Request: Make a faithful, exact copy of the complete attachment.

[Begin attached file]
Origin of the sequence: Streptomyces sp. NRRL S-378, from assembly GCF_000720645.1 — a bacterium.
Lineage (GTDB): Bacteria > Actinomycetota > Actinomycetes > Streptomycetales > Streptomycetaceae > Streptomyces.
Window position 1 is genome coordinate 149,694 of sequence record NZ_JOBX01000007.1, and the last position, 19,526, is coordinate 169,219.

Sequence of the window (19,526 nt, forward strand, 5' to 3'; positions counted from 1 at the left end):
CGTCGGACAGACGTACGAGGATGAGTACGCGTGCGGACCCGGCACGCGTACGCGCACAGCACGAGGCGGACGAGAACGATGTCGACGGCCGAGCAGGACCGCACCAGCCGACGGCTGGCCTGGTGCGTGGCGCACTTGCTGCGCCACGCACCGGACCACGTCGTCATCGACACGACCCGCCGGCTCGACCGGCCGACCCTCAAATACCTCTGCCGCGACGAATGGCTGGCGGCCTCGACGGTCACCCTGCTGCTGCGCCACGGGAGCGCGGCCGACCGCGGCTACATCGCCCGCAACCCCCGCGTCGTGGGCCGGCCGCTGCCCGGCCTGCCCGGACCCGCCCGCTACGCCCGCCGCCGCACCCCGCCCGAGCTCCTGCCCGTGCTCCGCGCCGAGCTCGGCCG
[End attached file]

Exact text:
Origin of the sequence: Streptomyces sp. NRRL S-378, from assembly GCF_000720645.1 — a bacterium.
Lineage (GTDB): Bacteria > Actinomycetota > Actinomycetes > Streptomycetales > Streptomycetaceae > Streptomyces.
Window position 1 is genome coordinate 149,694 of sequence record NZ_JOBX01000007.1, and the last position, 19,526, is coordinate 169,219.

Sequence of the window (19,526 nt, forward strand, 5' to 3'; positions counted from 1 at the left end):
CGTCGGACAGACGTACGAGGATGAGTACGCGTGCGGACCCGGCACGCGTACGCGCACAGCACGAGGCGGACGAGAACGATGTCGACGGCCGAGCAGGACCGCACCAGCCGACGGCTGGCCTGGTGCGTGGCGCACTTGCTGCGCCACGCACCGGACCACGTCGTCATCGACACGACCCGCCGGCTCGACCGGCCGACCCTCAAATACCTCTGCCGCGACGAATGGCTGGCGGCCTCGACGGTCACCCTGCTGCTGCGCCACGGGAGCGCGGCCGACCGCGGCTACATCGCCCGCAACCCCCGCGTCGTGGGCCGGCCGCTGCCCGGCCTGCCCGGACCCGCCCGCTACGCCCGCCGCCGCACCCCGCCCGAGCTCCTGCCCGTGCTCCGCGCCGAGCTCGGCCG